When I started photographing in London, I was aware that I was witnessing the tail end of an era that had begun in the 19th century, essentially an industrial and manufacturing revolution. The docks had just closed and really only the rag trade was a visible London industry, but the old buildings did remain and many were being inhabited by artists and photographers because they were relatively cheap, large and flexible in terms of potential, so it was natural to photograph this phenomena. It seemed to be a world that was fragile and vulnerable, something worth preserving if only by making a photograph.
Essentially London is in constant flux; it’s like a huge experiment in social equilibrium, but it is never resolved. That’s why young folks flock here to try things out that they could never get away with at home. The urban landscape is perpetually being re-arranged and re-ordered, and if you study your history you discover it occurs in cycles, peaks and troughs. Now is like the 1930s, economic depression and evident poverty juxtaposed with ostentatious wealth in the city, and obsessions with materialism, physical fitness, with radical politics on all sides of the spectrum; the growth in stadia and Grand projects, public concern with personal freedom and liberty.
The 1980s were also defined by class attitudes. In 1988 I undertook a commission in a hospital in Hackney, that highlighted the contrast between the patient and professional healthcare specialists, not a conflict but a situation where you had people surrendering their bodies to medicine and new technology, and it reminded me of religious surrender as depicted in the history of painting.
I was in a very privileged situation for an artist, being in the middle of life and death situations but carrying a camera, in a way the hospital was great metaphor for the city and its underprivileged class, juxtaposed against the professional class. It was around the time that the Prime Minister Margaret Thatcher had declared “there is no such thing as society”. It was an mighty insult to anyone with an iota of conscience or compassion. So the pictures were made as a response to that, not wholly successfully, but a couple have stood the test of time
Around 1992 I moved out of London, quit my darkroom and studio and consequently stopped photographing. I started getting involved in digital technology, initially as a way of putting film and sounds together. It was like going back to school, very collaborative and sociable times. I think the implications of digital photography were becoming evident: the potential for creating a new kind of image, but it was still a ways away. Returning to London after six years, I started photographing again, and what I did initially was to return to where I had made pictures before and redo them, very faithfully, recreating the picture, the same viewpoint, time of day, year etc. Seeing the two images side by side, juxtaposed, was a revelation. I could use them as beginnings and endings but the narrative centre was ambiguous, and open to interpretation.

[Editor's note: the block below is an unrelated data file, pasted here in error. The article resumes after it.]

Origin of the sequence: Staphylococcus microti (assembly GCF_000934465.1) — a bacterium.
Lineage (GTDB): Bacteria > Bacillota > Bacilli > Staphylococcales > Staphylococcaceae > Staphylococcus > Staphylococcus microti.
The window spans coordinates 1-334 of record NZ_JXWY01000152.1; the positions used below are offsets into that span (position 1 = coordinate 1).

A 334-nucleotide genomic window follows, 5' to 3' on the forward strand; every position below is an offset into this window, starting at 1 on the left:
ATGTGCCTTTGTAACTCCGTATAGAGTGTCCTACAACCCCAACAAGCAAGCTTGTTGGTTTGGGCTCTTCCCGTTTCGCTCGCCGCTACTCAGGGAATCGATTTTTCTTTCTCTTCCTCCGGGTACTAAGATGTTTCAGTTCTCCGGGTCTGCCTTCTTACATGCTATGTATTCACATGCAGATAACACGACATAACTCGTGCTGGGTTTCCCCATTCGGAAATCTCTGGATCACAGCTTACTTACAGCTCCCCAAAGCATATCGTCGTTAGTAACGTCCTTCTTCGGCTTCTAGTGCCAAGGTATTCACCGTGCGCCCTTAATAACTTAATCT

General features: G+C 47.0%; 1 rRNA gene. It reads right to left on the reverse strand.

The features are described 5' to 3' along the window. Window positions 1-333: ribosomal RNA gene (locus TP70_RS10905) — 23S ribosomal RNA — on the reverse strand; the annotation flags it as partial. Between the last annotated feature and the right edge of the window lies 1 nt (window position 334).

I was interested in the social change that the images showed. It was evidence, as writer Stewart Home later put it in his essay “The Image has Cracked“ of a “horrendous crime scene”. So those have become an ongoing document of pairs and triptychs. Re-Shoots is the current title but I keep changing it. I used to look at the publications that appeared in the 1970s and 80s, kind of “now and again” type books. They were usually aimed at the sentimental jugular, but nearly always poorly executed. The “before” images looked better because they were accessing a huge library resource, but the “after” images were usually done hastily by a single photographer on 35mm at best, and poorly printed with little attention to detail. I was disappointed by them, but loved the idea that you could could achieve an equivalent image but remove the sentimental element from the equation, firstly recreating pictures with a 1-15 year gap, and then trying them with smaller intervals.
In some ways these were more interesting, they threw up all sorts of evidence of civic prevarication. There was an absurdity to them in a performative sense, in that I had to literally adopt the precise physical stance to get the accuracy. Also, I noticed that I had forgotten the precise circumstances of why I took the original, so they might as well have been somebody else’s pictures. And of course I didn’t have to worry about composition, my younger self had made that decision for me, and this produced compositions that were unusual and refreshing. So the pictures were historical but contemporary at the same time, and this was liberating but defined genre in some ways. To answer your question more directly, I have to say that there was no deliberate strategy, the pictures themselves were dictating the direction and I was happy with that. I just followed their instructions. The terrain is specific though, so they end up being a document about a place.
Can you talk a little about the formal evolution of your photography from the late 1980s to today, about the way you transitioned to working in digital from film, but also about the logic behind beginning to work in composite tableaux? Were you looking for a pictorial form that gave you the scope to make more comprehensive or inclusive photographs? What were the particular motivations and how did you wind up working as you do now?
The composites were started in the early eighties, and started out being a way to achieve a certain quality with colour neg without using plate cameras. The results were crude and unsatisfactory collages of prints. I then simply had to wait a decade or so for someone to invent the Mac and Photoshop so I could stitch those suckers together. Working with non-film cameras from about 2003 made the edges of the frame disappear for me; photography became information gathering, sampling, compositing. You put the edges in later, making a picture was suddenly 10% photographing 90% processing and editing, cropping and composition were decisions made in a more contemplative environment, and this suited me well. I started to work more like a painter or a designer… A single image now takes a week to put together rather than 1/60th of a second, but I am still firmly in the documentary camp. These pictures are not fantasies, they are the truth!